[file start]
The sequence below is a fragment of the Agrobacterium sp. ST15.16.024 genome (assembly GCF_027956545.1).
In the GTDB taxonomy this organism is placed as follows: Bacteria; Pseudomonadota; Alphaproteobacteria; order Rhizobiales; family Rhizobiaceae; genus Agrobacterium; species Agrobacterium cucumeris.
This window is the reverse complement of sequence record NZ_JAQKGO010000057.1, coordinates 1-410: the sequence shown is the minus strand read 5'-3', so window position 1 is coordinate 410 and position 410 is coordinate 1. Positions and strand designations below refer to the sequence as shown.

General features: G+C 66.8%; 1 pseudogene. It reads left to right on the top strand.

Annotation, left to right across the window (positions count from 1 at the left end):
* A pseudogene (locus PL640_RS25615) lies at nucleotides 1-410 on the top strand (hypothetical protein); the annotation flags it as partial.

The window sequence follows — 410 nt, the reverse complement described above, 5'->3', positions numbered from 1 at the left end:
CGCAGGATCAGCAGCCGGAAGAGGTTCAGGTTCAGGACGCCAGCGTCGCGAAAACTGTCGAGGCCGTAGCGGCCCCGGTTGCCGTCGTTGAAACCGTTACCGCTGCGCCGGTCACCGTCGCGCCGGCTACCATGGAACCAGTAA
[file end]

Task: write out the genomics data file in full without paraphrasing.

The sequence below is a fragment of the Agrobacterium sp. ST15.16.024 genome (assembly GCF_027956545.1).
In the GTDB taxonomy this organism is placed as follows: Bacteria; Pseudomonadota; Alphaproteobacteria; order Rhizobiales; family Rhizobiaceae; genus Agrobacterium; species Agrobacterium cucumeris.
This window is the reverse complement of sequence record NZ_JAQKGO010000057.1, coordinates 1-410: the sequence shown is the minus strand read 5'-3', so window position 1 is coordinate 410 and position 410 is coordinate 1. Positions and strand designations below refer to the sequence as shown.

General features: G+C 66.8%; 1 pseudogene. It reads left to right on the top strand.

Annotation, left to right across the window (positions count from 1 at the left end):
* A pseudogene (locus PL640_RS25615) lies at nucleotides 1-410 on the top strand (hypothetical protein); the annotation flags it as partial.

The window sequence follows — 410 nt, the reverse complement described above, 5'->3', positions numbered from 1 at the left end:
CGCAGGATCAGCAGCCGGAAGAGGTTCAGGTTCAGGACGCCAGCGTCGCGAAAACTGTCGAGGCCGTAGCGGCCCCGGTTGCCGTCGTTGAAACCGTTACCGCTGCGCCGGTCACCGTCGCGCCGGCTACCATGGAACCAGTAA